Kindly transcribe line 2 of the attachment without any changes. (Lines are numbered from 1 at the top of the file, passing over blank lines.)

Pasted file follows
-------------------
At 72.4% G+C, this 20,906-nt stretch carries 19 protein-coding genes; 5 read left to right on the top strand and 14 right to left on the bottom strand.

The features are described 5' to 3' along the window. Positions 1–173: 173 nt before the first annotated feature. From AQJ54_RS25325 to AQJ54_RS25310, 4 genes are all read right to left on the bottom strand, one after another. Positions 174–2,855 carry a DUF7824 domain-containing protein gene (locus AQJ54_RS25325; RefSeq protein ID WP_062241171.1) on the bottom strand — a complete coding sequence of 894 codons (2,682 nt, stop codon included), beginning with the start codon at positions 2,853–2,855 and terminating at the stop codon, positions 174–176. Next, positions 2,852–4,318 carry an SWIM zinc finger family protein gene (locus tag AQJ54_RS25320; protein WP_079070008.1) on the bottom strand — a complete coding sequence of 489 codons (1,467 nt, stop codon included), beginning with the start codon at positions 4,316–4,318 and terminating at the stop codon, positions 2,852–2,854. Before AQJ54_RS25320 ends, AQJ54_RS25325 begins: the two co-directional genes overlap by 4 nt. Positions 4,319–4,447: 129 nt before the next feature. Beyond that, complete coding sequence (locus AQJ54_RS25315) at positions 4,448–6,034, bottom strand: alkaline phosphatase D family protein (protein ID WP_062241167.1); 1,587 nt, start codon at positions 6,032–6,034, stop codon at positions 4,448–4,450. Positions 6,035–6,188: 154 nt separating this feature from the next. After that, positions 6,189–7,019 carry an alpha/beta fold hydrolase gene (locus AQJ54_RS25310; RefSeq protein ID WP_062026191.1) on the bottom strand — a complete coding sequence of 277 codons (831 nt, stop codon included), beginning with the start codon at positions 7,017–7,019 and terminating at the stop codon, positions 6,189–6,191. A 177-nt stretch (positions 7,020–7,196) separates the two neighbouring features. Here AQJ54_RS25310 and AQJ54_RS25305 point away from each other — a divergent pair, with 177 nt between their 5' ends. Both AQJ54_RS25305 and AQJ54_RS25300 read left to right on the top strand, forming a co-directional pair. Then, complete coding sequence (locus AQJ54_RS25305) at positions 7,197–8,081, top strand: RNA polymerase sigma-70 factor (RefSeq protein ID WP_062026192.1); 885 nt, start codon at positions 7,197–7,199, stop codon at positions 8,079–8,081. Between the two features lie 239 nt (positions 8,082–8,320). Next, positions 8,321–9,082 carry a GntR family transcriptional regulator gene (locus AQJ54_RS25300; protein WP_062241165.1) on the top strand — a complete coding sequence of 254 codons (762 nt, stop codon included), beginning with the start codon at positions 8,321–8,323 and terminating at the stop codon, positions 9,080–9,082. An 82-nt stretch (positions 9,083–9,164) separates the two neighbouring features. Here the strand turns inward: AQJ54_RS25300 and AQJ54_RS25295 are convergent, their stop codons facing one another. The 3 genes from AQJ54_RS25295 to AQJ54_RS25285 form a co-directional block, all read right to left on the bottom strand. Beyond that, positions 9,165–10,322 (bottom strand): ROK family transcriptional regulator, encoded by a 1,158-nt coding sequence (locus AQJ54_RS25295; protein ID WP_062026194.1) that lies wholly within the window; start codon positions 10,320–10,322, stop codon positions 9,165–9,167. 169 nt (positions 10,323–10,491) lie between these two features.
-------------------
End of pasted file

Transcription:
The features are described 5' to 3' along the window. Positions 1–173: 173 nt before the first annotated feature. From AQJ54_RS25325 to AQJ54_RS25310, 4 genes are all read right to left on the bottom strand, one after another. Positions 174–2,855 carry a DUF7824 domain-containing protein gene (locus AQJ54_RS25325; RefSeq protein ID WP_062241171.1) on the bottom strand — a complete coding sequence of 894 codons (2,682 nt, stop codon included), beginning with the start codon at positions 2,853–2,855 and terminating at the stop codon, positions 174–176. Next, positions 2,852–4,318 carry an SWIM zinc finger family protein gene (locus tag AQJ54_RS25320; protein WP_079070008.1) on the bottom strand — a complete coding sequence of 489 codons (1,467 nt, stop codon included), beginning with the start codon at positions 4,316–4,318 and terminating at the stop codon, positions 2,852–2,854. Before AQJ54_RS25320 ends, AQJ54_RS25325 begins: the two co-directional genes overlap by 4 nt. Positions 4,319–4,447: 129 nt before the next feature. Beyond that, complete coding sequence (locus AQJ54_RS25315) at positions 4,448–6,034, bottom strand: alkaline phosphatase D family protein (protein ID WP_062241167.1); 1,587 nt, start codon at positions 6,032–6,034, stop codon at positions 4,448–4,450. Positions 6,035–6,188: 154 nt separating this feature from the next. After that, positions 6,189–7,019 carry an alpha/beta fold hydrolase gene (locus AQJ54_RS25310; RefSeq protein ID WP_062026191.1) on the bottom strand — a complete coding sequence of 277 codons (831 nt, stop codon included), beginning with the start codon at positions 7,017–7,019 and terminating at the stop codon, positions 6,189–6,191. A 177-nt stretch (positions 7,020–7,196) separates the two neighbouring features. Here AQJ54_RS25310 and AQJ54_RS25305 point away from each other — a divergent pair, with 177 nt between their 5' ends. Both AQJ54_RS25305 and AQJ54_RS25300 read left to right on the top strand, forming a co-directional pair. Then, complete coding sequence (locus AQJ54_RS25305) at positions 7,197–8,081, top strand: RNA polymerase sigma-70 factor (RefSeq protein ID WP_062026192.1); 885 nt, start codon at positions 7,197–7,199, stop codon at positions 8,079–8,081. Between the two features lie 239 nt (positions 8,082–8,320). Next, positions 8,321–9,082 carry a GntR family transcriptional regulator gene (locus AQJ54_RS25300; protein WP_062241165.1) on the top strand — a complete coding sequence of 254 codons (762 nt, stop codon included), beginning with the start codon at positions 8,321–8,323 and terminating at the stop codon, positions 9,080–9,082. An 82-nt stretch (positions 9,083–9,164) separates the two neighbouring features. Here the strand turns inward: AQJ54_RS25300 and AQJ54_RS25295 are convergent, their stop codons facing one another. The 3 genes from AQJ54_RS25295 to AQJ54_RS25285 form a co-directional block, all read right to left on the bottom strand. Beyond that, positions 9,165–10,322 (bottom strand): ROK family transcriptional regulator, encoded by a 1,158-nt coding sequence (locus AQJ54_RS25295; protein ID WP_062026194.1) that lies wholly within the window; start codon positions 10,320–10,322, stop codon positions 9,165–9,167. 169 nt (positions 10,323–10,491) lie between these two features.